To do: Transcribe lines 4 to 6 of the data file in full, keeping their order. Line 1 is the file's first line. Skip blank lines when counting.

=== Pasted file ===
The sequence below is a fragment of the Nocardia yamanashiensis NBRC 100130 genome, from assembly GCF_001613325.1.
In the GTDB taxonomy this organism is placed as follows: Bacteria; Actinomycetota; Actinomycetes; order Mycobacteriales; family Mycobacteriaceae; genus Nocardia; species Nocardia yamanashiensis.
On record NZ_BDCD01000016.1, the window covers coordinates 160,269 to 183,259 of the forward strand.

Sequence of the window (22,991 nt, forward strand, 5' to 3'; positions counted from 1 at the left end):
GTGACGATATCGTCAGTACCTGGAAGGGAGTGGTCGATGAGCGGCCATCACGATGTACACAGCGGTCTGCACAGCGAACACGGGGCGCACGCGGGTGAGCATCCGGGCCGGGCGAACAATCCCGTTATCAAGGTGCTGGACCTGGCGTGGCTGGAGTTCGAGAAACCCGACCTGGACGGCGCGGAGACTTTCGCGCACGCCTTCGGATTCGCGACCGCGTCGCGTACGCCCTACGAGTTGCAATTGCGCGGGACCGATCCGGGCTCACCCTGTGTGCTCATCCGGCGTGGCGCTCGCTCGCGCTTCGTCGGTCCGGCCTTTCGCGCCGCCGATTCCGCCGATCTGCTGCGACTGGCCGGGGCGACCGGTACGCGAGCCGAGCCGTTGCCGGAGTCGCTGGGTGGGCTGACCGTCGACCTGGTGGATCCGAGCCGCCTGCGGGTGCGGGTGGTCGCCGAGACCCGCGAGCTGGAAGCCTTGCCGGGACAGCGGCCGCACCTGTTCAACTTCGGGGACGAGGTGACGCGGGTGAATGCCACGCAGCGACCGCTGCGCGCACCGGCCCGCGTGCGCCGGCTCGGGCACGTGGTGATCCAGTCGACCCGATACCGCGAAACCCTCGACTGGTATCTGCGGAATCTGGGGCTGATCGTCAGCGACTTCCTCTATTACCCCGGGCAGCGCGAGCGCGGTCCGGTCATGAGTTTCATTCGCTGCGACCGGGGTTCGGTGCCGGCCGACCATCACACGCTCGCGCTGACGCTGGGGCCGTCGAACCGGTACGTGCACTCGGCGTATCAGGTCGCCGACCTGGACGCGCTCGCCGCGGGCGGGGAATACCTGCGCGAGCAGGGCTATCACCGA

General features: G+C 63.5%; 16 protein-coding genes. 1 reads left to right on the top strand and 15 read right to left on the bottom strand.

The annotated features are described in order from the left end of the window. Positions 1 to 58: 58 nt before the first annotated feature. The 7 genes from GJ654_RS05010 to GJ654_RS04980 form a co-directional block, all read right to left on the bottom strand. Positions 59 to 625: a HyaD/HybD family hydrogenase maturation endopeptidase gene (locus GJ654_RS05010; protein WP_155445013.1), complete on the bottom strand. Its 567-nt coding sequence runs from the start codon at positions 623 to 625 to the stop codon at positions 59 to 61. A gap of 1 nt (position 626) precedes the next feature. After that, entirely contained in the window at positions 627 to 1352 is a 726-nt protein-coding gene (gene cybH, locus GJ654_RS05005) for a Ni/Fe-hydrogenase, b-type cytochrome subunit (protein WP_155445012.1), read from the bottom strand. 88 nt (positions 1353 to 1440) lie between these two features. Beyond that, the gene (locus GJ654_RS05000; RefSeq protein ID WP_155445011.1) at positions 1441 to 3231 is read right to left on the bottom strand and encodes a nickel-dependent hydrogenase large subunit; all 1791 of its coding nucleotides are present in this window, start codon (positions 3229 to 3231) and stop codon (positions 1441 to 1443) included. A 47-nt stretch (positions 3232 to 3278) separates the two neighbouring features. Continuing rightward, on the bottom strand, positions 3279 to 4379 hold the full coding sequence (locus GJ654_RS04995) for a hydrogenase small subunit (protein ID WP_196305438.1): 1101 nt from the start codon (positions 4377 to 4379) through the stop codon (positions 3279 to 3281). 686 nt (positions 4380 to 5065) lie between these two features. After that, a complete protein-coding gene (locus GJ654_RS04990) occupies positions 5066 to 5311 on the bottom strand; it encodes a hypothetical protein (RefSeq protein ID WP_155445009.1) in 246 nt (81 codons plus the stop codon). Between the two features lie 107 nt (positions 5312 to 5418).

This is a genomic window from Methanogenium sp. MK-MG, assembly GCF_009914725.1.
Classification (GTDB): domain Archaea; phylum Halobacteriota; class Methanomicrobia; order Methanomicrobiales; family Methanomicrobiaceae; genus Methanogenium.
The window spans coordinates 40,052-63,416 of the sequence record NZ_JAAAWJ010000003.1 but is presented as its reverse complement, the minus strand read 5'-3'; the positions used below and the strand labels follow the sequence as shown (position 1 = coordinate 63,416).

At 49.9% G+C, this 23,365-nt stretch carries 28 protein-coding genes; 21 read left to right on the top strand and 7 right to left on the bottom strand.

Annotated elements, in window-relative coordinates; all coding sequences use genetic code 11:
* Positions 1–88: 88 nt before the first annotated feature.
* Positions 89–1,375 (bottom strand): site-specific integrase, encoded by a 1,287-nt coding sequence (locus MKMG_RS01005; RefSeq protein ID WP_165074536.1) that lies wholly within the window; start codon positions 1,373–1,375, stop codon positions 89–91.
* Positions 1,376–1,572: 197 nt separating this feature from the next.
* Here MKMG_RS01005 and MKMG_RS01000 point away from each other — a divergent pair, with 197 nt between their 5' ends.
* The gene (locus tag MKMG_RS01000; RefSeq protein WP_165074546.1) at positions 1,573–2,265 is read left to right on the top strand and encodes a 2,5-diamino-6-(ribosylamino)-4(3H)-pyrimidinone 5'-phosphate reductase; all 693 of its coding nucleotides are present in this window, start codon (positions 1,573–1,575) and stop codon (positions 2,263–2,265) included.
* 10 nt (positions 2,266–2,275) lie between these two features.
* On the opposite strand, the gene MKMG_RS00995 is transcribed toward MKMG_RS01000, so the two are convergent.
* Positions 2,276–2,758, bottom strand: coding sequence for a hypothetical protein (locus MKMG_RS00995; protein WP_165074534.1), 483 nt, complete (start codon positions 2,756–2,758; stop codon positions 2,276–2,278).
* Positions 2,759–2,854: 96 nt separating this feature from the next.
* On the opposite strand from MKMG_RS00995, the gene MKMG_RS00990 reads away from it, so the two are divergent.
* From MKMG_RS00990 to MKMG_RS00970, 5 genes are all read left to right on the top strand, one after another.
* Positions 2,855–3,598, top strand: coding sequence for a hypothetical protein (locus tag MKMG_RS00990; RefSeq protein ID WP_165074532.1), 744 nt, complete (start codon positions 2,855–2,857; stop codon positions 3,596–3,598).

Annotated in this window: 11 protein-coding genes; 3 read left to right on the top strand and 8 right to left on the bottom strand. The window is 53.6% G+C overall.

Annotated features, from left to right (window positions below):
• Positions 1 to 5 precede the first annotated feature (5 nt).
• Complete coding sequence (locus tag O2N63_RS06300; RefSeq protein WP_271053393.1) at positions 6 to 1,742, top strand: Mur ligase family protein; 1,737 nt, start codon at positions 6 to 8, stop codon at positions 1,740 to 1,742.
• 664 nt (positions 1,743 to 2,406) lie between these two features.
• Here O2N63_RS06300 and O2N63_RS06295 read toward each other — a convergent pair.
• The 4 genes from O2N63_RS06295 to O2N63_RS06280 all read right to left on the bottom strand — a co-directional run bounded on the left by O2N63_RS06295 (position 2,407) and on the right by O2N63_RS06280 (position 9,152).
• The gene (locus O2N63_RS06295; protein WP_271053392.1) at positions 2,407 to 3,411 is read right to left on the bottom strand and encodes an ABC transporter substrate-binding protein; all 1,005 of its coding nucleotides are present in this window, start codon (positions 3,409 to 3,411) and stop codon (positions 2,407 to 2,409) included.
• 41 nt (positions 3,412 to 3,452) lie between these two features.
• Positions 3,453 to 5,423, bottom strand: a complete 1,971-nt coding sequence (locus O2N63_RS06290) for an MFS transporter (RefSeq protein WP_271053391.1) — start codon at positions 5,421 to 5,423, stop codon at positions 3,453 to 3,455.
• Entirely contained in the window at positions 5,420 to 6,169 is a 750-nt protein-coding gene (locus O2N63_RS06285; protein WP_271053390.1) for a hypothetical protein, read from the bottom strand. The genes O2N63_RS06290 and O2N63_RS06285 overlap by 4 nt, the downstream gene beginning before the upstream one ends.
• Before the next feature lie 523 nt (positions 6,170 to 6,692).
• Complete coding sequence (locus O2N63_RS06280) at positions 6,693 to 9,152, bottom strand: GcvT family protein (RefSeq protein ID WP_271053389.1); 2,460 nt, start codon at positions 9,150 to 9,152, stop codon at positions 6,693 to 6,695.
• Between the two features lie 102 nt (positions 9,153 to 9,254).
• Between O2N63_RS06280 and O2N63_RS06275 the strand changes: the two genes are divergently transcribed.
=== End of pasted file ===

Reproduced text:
Sequence of the window (22,991 nt, forward strand, 5' to 3'; positions counted from 1 at the left end):
GTGACGATATCGTCAGTACCTGGAAGGGAGTGGTCGATGAGCGGCCATCACGATGTACACAGCGGTCTGCACAGCGAACACGGGGCGCACGCGGGTGAGCATCCGGGCCGGGCGAACAATCCCGTTATCAAGGTGCTGGACCTGGCGTGGCTGGAGTTCGAGAAACCCGACCTGGACGGCGCGGAGACTTTCGCGCACGCCTTCGGATTCGCGACCGCGTCGCGTACGCCCTACGAGTTGCAATTGCGCGGGACCGATCCGGGCTCACCCTGTGTGCTCATCCGGCGTGGCGCTCGCTCGCGCTTCGTCGGTCCGGCCTTTCGCGCCGCCGATTCCGCCGATCTGCTGCGACTGGCCGGGGCGACCGGTACGCGAGCCGAGCCGTTGCCGGAGTCGCTGGGTGGGCTGACCGTCGACCTGGTGGATCCGAGCCGCCTGCGGGTGCGGGTGGTCGCCGAGACCCGCGAGCTGGAAGCCTTGCCGGGACAGCGGCCGCACCTGTTCAACTTCGGGGACGAGGTGACGCGGGTGAATGCCACGCAGCGACCGCTGCGCGCACCGGCCCGCGTGCGCCGGCTCGGGCACGTGGTGATCCAGTCGACCCGATACCGCGAAACCCTCGACTGGTATCTGCGGAATCTGGGGCTGATCGTCAGCGACTTCCTCTATTACCCCGGGCAGCGCGAGCGCGGTCCGGTCATGAGTTTCATTCGCTGCGACCGGGGTTCGGTGCCGGCCGACCATCACACGCTCGCGCTGACGCTGGGGCCGTCGAACCGGTACGTGCACTCGGCGTATCAGGTCGCCGACCTGGACGCGCTCGCCGCGGGCGGGGAATACCTGCGCGAGCAGGGCTATCACCGA

General features: G+C 63.5%; 16 protein-coding genes. 1 reads left to right on the top strand and 15 read right to left on the bottom strand.